“I realised I didn’t have to give into the pain,” she says. “Even though I’d never be the person that I used to be, I realised that the person I was going to be was ok too. The year I took on the Arch to Arc was an unbelievable 12 months. But at the end of it I had an operation which didn’t’ go very well.

“I had to have another operation, then I became ill and I ended up coming down with septicaemia.”

While still recovering from her latest setback, Anna received a call from her contact at the Legion who was wondering whether she had ever considered trying out for the Invictus Games. Launched by Prince Harry to give wounded, injured or sick armed services personnel a platform to excel, the very first event had taken place in 2014 and the GB was looking for new recruits to take to Florida in 2016.

“I didn’t think I had a hope in hell,” says Anna. “Two days before the trials I had taken the last antibiotics and I still felt unwell. But Donna said, ‘You’ve got nothing to lose, just go for it’.”

Despite being some way from peak fitness, Anna passed the trials and ended up competing in various swimming events at this year’s Invictus Games, taking bronze medals in 10m and 100m freestyle as well as the 50m breaststroke.

“The Legion did so much to get the families there, and that made such a big difference from everyone,” says Anna. “I know for a fact that my kids will be better people for seeing how others have overcome their own challenges.”

The charity’s new advertising campaign also hopes to increase awareness about younger veterans. Played on seven monoliths in London’s Paternoster Square, he four 60-second films, which can also be viewed online, are narrated by a Second World War veteran aged between 88 and 97. At the end it is revealed that the stories do not belong to the speaker, but to a younger veteran or member of the Armed Forces aged between 29 and 34.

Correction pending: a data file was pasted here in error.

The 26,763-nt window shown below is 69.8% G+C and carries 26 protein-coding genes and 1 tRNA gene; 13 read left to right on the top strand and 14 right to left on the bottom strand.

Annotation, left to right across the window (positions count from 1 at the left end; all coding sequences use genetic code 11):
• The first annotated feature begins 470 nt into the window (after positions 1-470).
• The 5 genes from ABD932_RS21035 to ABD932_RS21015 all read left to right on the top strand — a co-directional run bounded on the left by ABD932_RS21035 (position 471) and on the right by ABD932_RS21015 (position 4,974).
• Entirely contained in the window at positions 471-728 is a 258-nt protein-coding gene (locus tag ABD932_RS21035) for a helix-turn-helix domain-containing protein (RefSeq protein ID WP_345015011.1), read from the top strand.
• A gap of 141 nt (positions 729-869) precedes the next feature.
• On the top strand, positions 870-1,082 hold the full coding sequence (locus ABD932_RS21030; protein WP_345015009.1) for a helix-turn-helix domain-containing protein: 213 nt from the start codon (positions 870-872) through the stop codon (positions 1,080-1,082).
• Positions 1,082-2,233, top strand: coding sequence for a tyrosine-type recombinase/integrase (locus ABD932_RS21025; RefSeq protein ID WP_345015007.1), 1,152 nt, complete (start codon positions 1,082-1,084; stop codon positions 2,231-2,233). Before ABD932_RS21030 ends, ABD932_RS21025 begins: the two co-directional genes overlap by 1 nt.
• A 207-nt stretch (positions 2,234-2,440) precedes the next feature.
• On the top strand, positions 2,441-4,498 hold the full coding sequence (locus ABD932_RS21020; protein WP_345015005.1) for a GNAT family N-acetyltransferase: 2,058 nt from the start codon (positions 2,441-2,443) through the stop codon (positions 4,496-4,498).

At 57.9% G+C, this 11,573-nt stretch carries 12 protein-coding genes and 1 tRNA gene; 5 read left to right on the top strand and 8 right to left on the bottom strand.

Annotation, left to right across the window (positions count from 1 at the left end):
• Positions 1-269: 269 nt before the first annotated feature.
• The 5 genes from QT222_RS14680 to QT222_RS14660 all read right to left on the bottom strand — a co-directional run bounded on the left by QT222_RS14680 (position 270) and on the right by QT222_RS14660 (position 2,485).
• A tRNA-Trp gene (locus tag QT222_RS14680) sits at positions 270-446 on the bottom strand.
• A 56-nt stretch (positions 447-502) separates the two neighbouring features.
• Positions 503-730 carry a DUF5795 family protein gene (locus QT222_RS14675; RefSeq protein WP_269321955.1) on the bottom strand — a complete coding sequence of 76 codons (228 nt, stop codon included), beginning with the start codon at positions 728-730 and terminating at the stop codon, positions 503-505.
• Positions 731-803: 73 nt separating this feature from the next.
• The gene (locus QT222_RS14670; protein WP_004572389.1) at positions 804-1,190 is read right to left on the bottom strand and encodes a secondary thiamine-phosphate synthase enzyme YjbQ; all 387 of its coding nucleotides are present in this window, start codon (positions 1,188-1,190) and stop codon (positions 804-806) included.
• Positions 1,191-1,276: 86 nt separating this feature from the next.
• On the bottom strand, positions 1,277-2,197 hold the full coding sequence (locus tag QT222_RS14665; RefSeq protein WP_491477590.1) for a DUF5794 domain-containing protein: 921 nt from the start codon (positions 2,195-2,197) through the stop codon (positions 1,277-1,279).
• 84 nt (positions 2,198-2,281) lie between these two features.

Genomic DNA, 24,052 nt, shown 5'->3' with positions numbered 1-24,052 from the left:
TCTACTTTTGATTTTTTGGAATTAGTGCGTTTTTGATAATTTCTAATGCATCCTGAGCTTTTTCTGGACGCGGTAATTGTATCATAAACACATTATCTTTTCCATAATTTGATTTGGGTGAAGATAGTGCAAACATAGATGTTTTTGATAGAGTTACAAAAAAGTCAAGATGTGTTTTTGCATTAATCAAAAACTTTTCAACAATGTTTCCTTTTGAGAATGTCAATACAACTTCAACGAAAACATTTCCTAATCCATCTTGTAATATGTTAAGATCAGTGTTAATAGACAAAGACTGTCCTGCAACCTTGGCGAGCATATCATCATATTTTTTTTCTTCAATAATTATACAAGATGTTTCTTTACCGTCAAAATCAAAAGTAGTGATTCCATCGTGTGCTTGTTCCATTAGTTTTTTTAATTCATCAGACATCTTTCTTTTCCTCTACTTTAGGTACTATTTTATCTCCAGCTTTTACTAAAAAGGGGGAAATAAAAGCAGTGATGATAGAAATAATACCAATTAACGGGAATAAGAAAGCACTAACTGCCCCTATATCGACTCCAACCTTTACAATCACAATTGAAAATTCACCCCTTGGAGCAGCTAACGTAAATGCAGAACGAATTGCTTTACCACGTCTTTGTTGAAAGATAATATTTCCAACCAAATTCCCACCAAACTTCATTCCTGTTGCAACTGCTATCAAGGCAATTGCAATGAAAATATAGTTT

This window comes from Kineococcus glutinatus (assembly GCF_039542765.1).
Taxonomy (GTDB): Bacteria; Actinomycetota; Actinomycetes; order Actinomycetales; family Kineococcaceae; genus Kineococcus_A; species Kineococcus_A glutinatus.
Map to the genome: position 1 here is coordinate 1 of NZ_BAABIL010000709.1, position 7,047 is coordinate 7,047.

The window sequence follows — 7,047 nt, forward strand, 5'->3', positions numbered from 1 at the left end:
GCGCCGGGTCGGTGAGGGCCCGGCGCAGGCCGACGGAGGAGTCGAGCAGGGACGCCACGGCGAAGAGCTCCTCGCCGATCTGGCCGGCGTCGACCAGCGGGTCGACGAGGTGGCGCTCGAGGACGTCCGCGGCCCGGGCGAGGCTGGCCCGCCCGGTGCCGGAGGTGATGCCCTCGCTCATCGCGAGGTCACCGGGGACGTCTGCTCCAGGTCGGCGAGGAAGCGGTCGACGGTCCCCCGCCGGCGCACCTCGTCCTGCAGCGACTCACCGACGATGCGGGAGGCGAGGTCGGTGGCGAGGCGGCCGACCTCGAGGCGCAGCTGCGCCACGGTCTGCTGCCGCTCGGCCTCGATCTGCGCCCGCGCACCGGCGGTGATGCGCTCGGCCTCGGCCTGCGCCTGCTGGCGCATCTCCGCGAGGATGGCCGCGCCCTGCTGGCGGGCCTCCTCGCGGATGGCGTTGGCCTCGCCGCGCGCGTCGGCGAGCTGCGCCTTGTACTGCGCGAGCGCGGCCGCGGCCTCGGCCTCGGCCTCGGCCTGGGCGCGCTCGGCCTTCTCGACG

“Watching a Second World War veteran tell your story is really emotional and I think it is a powerful message. No one knew why the blood clot happened to me. I didn’t have an accident; it was just a freak event in the night. I was young and fit and health. When I look back at the amazing things that I have done since, it makes what happened easier to bear.

“This is especially true on my darker days, when I don’t get out of bed and the pain is just too much. I can think that I can do it, I just have to try tomorrow, because look what I’ve done, what I’ve achieved.

“It gives me a lot of self-worth as well. It means you’re not defined by your illness or injury. You’re defined by your ability to overcome and your ability to not let it be the end of you.

“Invictus pushed me to be more in control of my physical health day to day, so that I can be there for my kids. Now I’m increasingly in the driving seat as the head of family life. It’s not anywhere near as much I’d like to be but it’s better than it was. So that’s been a massive step forward for me this year.

“You can’t give up until you’ve tried. I won’t know whether I’ll be able to cope with all this until it all comes to fruition, but my main priority will always be being a mam and a wife first. That’s what’ll be my driving force, whatever’s best for them.

“At first my husband wouldn’t leave me alone with the children, but now I’m the one who’s in charge of the kids.

“I’ll always have chronic pain and chronic fatigue. It’s always there in the background, but the days you beat it: those are the victory days. “Not every day can be a victory, which makes them all the sweeter.

“It has been an incredible few years with so many highs and lows, but for now I just want to get back to being a full-time mum.”